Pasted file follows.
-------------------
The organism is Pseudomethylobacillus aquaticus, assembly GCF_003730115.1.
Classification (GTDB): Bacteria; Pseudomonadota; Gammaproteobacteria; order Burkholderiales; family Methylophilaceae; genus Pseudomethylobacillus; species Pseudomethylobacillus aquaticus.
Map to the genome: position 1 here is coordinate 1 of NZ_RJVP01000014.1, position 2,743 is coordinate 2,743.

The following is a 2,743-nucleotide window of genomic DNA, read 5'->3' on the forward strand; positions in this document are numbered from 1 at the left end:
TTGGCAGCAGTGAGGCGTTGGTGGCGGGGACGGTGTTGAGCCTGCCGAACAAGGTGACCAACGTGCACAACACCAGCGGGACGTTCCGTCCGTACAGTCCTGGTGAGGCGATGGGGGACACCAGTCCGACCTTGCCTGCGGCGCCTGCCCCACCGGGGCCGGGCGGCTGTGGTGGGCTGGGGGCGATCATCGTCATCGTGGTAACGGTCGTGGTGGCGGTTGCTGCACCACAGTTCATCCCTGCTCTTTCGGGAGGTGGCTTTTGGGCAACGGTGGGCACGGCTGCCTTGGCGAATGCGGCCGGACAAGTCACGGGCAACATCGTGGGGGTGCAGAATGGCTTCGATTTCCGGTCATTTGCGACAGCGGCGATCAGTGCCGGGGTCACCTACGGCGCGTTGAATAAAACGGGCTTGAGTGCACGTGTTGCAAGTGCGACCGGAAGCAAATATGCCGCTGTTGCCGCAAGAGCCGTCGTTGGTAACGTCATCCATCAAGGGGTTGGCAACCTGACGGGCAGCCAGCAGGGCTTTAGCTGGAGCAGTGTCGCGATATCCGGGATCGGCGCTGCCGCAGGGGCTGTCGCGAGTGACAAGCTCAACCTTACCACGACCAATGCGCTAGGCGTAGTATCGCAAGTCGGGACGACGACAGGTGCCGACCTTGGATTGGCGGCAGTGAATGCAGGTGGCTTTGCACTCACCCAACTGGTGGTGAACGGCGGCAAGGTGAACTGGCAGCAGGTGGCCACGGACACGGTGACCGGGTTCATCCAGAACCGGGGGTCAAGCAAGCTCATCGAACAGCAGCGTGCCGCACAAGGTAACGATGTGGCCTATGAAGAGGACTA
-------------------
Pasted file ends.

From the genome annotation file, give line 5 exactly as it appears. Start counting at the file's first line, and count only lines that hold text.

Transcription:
TTGGCAGCAGTGAGGCGTTGGTGGCGGGGACGGTGTTGAGCCTGCCGAACAAGGTGACCAACGTGCACAACACCAGCGGGACGTTCCGTCCGTACAGTCCTGGTGAGGCGATGGGGGACACCAGTCCGACCTTGCCTGCGGCGCCTGCCCCACCGGGGCCGGGCGGCTGTGGTGGGCTGGGGGCGATCATCGTCATCGTGGTAACGGTCGTGGTGGCGGTTGCTGCACCACAGTTCATCCCTGCTCTTTCGGGAGGTGGCTTTTGGGCAACGGTGGGCACGGCTGCCTTGGCGAATGCGGCCGGACAAGTCACGGGCAACATCGTGGGGGTGCAGAATGGCTTCGATTTCCGGTCATTTGCGACAGCGGCGATCAGTGCCGGGGTCACCTACGGCGCGTTGAATAAAACGGGCTTGAGTGCACGTGTTGCAAGTGCGACCGGAAGCAAATATGCCGCTGTTGCCGCAAGAGCCGTCGTTGGTAACGTCATCCATCAAGGGGTTGGCAACCTGACGGGCAGCCAGCAGGGCTTTAGCTGGAGCAGTGTCGCGATATCCGGGATCGGCGCTGCCGCAGGGGCTGTCGCGAGTGACAAGCTCAACCTTACCACGACCAATGCGCTAGGCGTAGTATCGCAAGTCGGGACGACGACAGGTGCCGACCTTGGATTGGCGGCAGTGAATGCAGGTGGCTTTGCACTCACCCAACTGGTGGTGAACGGCGGCAAGGTGAACTGGCAGCAGGTGGCCACGGACACGGTGACCGGGTTCATCCAGAACCGGGGGTCAAGCAAGCTCATCGAACAGCAGCGTGCCGCACAAGGTAACGATGTGGCCTATGAAGAGGACTA